The solving of tridiagonal systems is one of the most computationally expensive parts in many applications, so that multiple studies have explored the use of NVIDIA GPUs to accelerate such computation. However, these studies have mainly focused on using parallel algorithms to compute such systems, which can efficiently exploit the shared memory and are able to saturate the GPUs capacity with a low number of systems, presenting a poor scalability when dealing with a relatively high number of systems. We propose a new implementation (cuThomasBatch) based on the Thomas algorithm. To achieve a good scalability using this approach is necessary to carry out a transformation in the way that the inputs are stored in memory to exploit coalescence (contiguous threads access to contiguous memory locations). The results given in this study proves that the implementation carried out in this work is able to beat the reference code when dealing with a relatively large number of Tridiagonal systems (2,000–256,000), being closed to $$3{\times }$$ (in double precision) and $$4{\times }$$ (in single precision) faster using one Kepler NVIDIA GPU.

Pedro Valero-Lara, Ivan Martínez-Pérez, Raül Sirvent, Xavier Martorell, Antonio J. Peña

Two-Echelon System Stochastic Optimization with R and CUDA

Parallelizing of the supply chain simulator is considered in this paper. The simulator is a key element of the algorithm optimizing inventory levels and order sizes in a two-echelon logistic system. The mode of operation of the logistic system and the optimization problem are defined first. Then, the inventory optimization algorithm is introduced. Parallelization for CUDA platform is presented. Benchmarking of the parallelized code demonstrates high efficiency of the software hybrid.

Witold Andrzejewski, Maciej Drozdowski, Gang Mu, Yong Chao Sun

Parallel Hierarchical Agglomerative Clustering for fMRI Data

This paper describes three parallel strategies for Ward’s algorithm with OpenMP or/and CUDA. Faced with the difficulty of a priori modelling of elicited brain responses by a complex paradigm in fMRI experiments, data-driven analysis have been extensively applied to fMRI data. A promising approach is clustering data which does not make stringent assumptions such as spatial independence of sources. Thirion et al. have shown that hierarchical agglomerative clustering (HAC) with Ward’s minimum variance criterion is a method of choice. However, HAC is computationally demanding, especially for distance computation. With our strategy, for single subject analysis, a speed-up of up to 7 was achieved on a workstation. For group analysis (concatenation of several subjects), a speed-up of up to 20 was achieved on a workstation.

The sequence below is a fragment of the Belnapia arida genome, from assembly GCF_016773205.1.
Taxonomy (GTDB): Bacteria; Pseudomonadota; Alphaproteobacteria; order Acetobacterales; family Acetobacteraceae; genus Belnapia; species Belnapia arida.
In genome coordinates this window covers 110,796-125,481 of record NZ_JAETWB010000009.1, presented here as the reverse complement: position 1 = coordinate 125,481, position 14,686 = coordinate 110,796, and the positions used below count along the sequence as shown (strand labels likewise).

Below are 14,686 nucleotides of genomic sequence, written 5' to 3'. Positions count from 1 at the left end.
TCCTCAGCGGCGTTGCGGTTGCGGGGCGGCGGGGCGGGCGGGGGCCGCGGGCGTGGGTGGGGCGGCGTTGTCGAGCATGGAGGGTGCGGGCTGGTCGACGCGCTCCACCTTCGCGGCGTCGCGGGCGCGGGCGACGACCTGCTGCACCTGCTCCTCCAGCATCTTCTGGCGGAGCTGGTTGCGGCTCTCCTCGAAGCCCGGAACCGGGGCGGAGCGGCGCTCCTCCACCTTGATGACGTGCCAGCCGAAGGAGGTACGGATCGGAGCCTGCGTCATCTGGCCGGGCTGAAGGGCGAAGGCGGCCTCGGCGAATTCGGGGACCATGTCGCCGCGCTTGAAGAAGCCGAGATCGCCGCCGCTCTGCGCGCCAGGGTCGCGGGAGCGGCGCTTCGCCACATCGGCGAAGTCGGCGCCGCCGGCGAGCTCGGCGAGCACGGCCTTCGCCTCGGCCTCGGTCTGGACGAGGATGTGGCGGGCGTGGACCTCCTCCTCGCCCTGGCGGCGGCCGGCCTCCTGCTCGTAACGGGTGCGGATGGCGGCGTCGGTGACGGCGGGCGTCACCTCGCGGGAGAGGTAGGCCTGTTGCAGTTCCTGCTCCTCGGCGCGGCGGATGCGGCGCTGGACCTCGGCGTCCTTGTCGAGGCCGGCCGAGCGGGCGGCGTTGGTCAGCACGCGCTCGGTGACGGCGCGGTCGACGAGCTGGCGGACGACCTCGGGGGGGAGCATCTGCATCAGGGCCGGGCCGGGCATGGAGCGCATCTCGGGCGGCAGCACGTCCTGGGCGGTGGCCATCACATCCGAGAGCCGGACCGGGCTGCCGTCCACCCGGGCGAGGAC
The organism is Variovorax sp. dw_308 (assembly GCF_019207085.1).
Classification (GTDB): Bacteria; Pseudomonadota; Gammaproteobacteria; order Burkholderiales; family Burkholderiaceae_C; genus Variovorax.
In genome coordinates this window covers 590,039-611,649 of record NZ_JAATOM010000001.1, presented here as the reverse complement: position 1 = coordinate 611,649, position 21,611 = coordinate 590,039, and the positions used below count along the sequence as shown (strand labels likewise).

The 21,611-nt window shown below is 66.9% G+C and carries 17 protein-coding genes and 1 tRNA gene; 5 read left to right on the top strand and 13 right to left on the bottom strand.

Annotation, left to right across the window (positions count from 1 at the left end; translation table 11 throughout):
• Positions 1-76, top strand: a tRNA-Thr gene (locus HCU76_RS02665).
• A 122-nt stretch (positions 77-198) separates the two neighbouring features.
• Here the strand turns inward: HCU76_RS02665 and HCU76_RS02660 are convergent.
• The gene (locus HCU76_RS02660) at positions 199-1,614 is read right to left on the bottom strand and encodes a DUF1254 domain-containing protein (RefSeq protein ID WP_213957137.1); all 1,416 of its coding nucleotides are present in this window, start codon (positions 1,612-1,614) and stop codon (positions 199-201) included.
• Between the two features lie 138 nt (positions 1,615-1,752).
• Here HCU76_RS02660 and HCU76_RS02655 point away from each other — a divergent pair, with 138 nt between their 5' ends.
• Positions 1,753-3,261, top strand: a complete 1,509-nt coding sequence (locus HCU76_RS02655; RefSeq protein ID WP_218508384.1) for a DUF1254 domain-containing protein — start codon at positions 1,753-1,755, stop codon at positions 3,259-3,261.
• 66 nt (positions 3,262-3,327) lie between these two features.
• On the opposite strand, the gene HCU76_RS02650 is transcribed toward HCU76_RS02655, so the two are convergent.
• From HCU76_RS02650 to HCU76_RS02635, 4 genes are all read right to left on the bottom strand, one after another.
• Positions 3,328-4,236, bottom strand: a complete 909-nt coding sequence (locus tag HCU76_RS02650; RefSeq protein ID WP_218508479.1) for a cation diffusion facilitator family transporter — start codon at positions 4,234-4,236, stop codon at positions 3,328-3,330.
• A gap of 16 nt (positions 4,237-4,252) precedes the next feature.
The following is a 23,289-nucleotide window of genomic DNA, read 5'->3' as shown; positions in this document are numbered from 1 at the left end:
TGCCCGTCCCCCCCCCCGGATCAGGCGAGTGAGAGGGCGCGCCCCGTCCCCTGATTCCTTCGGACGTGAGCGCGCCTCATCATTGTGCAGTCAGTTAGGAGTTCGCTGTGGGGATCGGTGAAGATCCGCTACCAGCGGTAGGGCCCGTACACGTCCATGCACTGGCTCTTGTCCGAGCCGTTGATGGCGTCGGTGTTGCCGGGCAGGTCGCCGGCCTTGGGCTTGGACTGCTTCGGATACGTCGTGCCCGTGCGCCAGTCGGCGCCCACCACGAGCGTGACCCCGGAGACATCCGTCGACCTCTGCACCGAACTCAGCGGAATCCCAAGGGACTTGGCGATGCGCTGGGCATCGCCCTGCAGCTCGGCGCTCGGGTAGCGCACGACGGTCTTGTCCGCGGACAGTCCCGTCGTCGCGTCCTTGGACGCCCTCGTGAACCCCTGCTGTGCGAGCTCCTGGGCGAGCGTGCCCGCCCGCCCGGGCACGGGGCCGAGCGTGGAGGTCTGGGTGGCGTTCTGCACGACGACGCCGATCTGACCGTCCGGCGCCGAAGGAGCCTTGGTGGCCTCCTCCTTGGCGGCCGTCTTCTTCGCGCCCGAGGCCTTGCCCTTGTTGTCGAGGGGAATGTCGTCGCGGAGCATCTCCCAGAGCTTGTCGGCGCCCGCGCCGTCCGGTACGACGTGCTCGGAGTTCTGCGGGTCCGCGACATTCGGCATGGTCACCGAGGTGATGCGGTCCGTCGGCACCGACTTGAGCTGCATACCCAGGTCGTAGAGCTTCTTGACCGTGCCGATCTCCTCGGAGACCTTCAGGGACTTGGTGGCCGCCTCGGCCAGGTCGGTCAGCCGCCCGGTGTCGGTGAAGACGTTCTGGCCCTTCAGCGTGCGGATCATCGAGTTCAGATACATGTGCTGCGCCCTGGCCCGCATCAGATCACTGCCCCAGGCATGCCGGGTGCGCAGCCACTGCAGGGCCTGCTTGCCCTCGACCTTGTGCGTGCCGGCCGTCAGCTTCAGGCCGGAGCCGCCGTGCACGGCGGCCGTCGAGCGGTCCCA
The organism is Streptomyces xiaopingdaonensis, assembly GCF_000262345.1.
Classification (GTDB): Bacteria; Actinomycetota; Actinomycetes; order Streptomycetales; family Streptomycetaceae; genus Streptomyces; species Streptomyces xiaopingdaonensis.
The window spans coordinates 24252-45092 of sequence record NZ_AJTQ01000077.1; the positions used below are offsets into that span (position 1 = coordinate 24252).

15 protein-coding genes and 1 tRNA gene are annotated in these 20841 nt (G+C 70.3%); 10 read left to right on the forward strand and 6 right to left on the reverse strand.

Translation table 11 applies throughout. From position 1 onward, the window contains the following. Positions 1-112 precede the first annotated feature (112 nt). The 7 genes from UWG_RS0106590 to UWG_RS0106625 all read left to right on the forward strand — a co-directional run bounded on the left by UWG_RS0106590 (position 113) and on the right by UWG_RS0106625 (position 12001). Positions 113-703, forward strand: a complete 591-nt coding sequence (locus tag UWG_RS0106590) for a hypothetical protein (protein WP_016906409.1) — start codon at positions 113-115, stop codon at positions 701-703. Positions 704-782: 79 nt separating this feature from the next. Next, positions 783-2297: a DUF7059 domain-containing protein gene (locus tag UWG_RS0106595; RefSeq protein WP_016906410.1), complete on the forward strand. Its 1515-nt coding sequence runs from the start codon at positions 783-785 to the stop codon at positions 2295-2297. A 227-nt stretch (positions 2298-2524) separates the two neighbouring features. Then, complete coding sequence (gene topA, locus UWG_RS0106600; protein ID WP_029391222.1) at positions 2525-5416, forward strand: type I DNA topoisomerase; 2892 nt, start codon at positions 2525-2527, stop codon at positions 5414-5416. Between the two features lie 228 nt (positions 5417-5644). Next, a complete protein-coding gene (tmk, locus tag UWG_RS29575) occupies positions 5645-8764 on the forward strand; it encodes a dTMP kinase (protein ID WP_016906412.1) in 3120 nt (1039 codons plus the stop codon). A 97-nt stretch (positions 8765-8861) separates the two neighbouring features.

Mélodie Angeletti, Jean-Marie Bonny, Franck Durif, Jonas Koko

Parallel Non-numerical Algorithms


Two Parallelization Schemes for the Induction of Nondeterministic Finite Automata on PCs

In the paper we study the induction of minimal nondeterministic finite automata consistent with the sets of examples and counterexamples. The induced automata are minimal with respect to the number of states. We devise a generic parallel induction algorithm and two original parallelization schemes. The schemes take into account the possibility of solving the induction task on a PC with a multi-core processor. We consider theoretically different possible configurations of the parallelization schemes. We also provide some experimental results obtained for selected configurations.

Tomasz Jastrzab

Approximating Personalized Katz Centrality in Dynamic Graphs

Dynamic graphs can capture changing relationships in many real datasets that evolve over time. One of the most basic questions about networks is the identification of the “most important” vertices in a network. Measures of vertex importance called centrality measures are used to rank vertices in a graph. In this work, we focus on Katz Centrality. Typically, scores are calculated through linear algebra but in this paper we present an new alternative, agglomerative method of calculating Katz scores and extend it for dynamic graphs. We show that our static algorithm is several orders of magnitude faster than the typical linear algebra approach while maintaining good quality of the scores. Furthermore, our dynamic graph algorithm is faster than pure static recomputation every time the graph changes and maintains high recall of the highly ranked vertices on both synthetic and real graphs.

Eisha Nathan, David A. Bader

Graph-Based Speculative Query Execution for RDBMS

The paper concerns parallelized speculative support for query execution in RDBMS. The support is based on dynamic analysis of input query stream in databases serviced in SQLite. A multi-threaded middleware called the Speculative Layer is introduced which, based on a specific graph representation of a query stream, determines the most promising speculative queries for execution. The paper briefly presents the query graph modelling and analysis methods. Then, an extended version of speculative query execution algorithm is presented which allows combining results of multiple speculative queries for execution of one user input query. Experimental results are presented based on the proposed algorithm assessment in a multi-threaded testbed cooperating with a database serviced in SQLite.